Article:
Notes on a Marriage
By Addie Morfoot
It was 10:30 PM on New Year’s Eve when a shot was fired and a car slammed into our front door.
This was as close to a party as my husband and I were going to get.
In the eleven and a half months since giving birth to our first child, I still didn’t feel like myself. I felt more like a bear in hibernation. My cave was a one-bedroom garden apartment in Brooklyn Heights.
My marriage didn’t feel like my marriage either. Each day got off to a hazy start at 6:30 A.M. and came to an abrupt halt at 7 P.M. when my son went to bed. After a trip to Florida, I realized that our family was more suited for a retirement community than The City That Never Sleeps, especially on New Year’s Eve.
The topic of celebrating the end of that tumultuous year never came up between my husband and me. Instead, after we put our son to sleep on December 31, Ross opened a bottle of wine while I found “Friday Night Lights” on our DVR so we could binge watch season three.
Gone were the days when we rang in the New Year overseas or at our local haunt on Elizabeth Street.
We had just endured a year that consisted of far too little sleep and plenty of financial distress. While our freelance jobs had once afforded my filmmaker husband and me—a reporter—the opportunity to travel the world, the minute I got pregnant we seemed to be in a perpetual state of instability. We had become the cliché of the struggling freelance couple: constantly depressed, moody, scared and only on rare occasions, exhilarated.
For the first time in our relationship, we were on a budget. A coffee machine replaced our morning runs to Starbucks. Then, a few days before my son was born, Ross agreed to a film project that would take him to war torn, dangerous areas of the world. Not bringing in any significant income myself, I couldn’t tell him not to go, so he left for weeks at a time while I tried to figure out how to care for an infant.
“Do you really need Pellegrino?” I hissed one evening while preparing dinner.
“No. But it’s cheaper than your $5 bottles of Kombucha,” Ross snapped back.
By the time New Year’s Eve rolled around, we were barely speaking. Our fatigue had morphed into anger. He’d been gone for three weeks that month working on a film and when he returned he had little time for anything but work. Whenever he had a moment to breathe and actually have a face-to-face conversation with me, I invariably got a writing assignment. The only thing we weren’t fighting about was “Friday Night Lights.”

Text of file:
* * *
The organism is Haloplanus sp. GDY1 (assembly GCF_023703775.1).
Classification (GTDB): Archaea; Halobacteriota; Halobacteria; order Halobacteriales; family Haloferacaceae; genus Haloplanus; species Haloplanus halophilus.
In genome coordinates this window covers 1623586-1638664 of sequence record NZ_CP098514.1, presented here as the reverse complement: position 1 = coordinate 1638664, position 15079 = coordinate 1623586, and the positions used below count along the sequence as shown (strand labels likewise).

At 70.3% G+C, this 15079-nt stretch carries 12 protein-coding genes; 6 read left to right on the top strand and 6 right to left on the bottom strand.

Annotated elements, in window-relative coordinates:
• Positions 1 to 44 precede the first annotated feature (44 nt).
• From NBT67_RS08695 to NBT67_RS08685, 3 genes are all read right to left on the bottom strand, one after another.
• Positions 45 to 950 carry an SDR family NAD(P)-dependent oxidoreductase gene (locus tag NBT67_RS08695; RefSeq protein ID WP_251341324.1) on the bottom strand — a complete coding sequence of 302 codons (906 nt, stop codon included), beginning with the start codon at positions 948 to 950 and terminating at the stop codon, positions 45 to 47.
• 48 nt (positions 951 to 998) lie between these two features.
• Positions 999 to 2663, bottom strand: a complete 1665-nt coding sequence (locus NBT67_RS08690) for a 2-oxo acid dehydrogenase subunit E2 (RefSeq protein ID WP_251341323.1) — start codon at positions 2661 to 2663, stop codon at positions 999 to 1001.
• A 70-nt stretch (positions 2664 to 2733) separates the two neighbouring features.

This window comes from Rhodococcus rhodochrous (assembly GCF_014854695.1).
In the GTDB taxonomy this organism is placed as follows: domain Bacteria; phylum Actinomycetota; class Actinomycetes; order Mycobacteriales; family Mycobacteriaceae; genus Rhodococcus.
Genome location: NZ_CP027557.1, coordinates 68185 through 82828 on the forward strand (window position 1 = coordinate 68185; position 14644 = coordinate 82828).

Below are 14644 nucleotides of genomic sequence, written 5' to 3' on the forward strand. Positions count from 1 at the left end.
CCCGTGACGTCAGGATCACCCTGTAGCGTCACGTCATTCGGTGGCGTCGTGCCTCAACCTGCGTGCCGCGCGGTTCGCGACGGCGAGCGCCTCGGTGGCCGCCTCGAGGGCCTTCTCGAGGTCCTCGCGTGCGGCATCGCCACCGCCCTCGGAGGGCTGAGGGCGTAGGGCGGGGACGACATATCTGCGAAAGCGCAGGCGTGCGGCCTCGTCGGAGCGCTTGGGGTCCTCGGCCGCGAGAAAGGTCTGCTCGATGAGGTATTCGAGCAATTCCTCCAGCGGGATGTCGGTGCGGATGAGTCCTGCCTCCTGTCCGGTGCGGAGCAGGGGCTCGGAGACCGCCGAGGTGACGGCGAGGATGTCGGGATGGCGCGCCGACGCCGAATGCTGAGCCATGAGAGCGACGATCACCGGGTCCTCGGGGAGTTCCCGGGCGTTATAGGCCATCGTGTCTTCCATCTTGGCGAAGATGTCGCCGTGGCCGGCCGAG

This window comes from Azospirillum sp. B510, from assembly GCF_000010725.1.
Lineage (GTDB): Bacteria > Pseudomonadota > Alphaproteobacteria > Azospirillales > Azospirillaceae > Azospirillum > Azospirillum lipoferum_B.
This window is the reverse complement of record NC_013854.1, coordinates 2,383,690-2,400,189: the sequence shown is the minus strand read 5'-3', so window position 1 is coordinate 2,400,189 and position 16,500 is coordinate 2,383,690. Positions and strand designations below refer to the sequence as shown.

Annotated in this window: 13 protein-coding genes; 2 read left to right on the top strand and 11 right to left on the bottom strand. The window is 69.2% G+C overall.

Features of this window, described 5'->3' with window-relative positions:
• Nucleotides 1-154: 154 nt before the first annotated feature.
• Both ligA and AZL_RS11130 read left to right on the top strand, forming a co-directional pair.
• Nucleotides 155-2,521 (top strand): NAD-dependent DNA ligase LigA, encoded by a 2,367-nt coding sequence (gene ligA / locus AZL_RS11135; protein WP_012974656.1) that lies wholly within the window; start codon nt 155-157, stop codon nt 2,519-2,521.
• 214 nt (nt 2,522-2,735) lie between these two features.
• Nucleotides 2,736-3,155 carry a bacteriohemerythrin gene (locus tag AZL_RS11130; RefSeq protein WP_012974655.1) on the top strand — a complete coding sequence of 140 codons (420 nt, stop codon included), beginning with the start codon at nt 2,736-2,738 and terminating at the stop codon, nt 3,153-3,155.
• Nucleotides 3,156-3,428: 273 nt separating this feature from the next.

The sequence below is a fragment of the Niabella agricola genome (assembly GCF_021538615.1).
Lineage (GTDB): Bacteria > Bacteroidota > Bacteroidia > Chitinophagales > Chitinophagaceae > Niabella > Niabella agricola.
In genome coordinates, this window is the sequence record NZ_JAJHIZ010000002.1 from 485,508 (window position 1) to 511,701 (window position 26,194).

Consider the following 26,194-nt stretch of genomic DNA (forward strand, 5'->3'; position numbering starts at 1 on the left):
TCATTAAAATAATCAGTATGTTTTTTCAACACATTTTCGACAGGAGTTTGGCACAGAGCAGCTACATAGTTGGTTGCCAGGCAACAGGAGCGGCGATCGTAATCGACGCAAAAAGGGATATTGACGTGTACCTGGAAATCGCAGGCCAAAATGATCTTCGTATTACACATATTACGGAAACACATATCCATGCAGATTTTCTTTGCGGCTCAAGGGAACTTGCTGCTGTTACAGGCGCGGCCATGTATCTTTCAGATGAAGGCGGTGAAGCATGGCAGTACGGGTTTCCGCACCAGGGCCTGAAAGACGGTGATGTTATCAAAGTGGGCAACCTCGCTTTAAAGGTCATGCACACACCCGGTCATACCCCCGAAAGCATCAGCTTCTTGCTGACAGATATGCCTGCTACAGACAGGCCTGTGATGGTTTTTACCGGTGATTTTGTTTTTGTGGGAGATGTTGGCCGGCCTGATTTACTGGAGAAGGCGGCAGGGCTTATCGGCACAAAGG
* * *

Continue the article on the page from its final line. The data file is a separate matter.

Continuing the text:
“I gotta go to bed,” I said, two and a half episodes in.
“Come on,” Ross said. “It’s only ten-thirty.”
I was desperate to close my eyes, but before I could reply, a black sedan came flying toward our front picture window, landing with a boom on our stoop. The car, which sat inches from our landlord’s front door, was perched precariously on the stairway railing. Somehow the iron gate in front of our apartment had prevented the sedan from careening into our living room.
The loud crash didn’t wake the baby, so I followed Ross outside to help what we thought was a drunk driver. But all we saw was an empty car.
“Run!” somebody screamed. I couldn’t see a face, but the voice was coming from down the street.
We were too stunned to move.
We heard frantic feet hitting the pavement. As the sound of the footsteps disappeared, we heard a voice coming from the opposite direction.
“Help!” It was a man, holding his neck and walking slowly down the block towards us. “I’ve been shot,” he said, his voice barely audible.
His left hand fell away from his neck and out came a rush of blood.
As the wife of a documentary filmmaker, I’ve seen atrocities, but I never expected to see bloodshed in our pristine, tree-lined, Brooklyn Heights neighborhood. Our particular block resembled a movie set. Early 19th century Federal-style houses lined one side of the street, while the mansion where Truman Capote once lived stood opposite. Bankers who wore loafers without socks, bright Lacoste shirts and carried briefcases strode to the subway every morning, and celebrity sightings were the norm.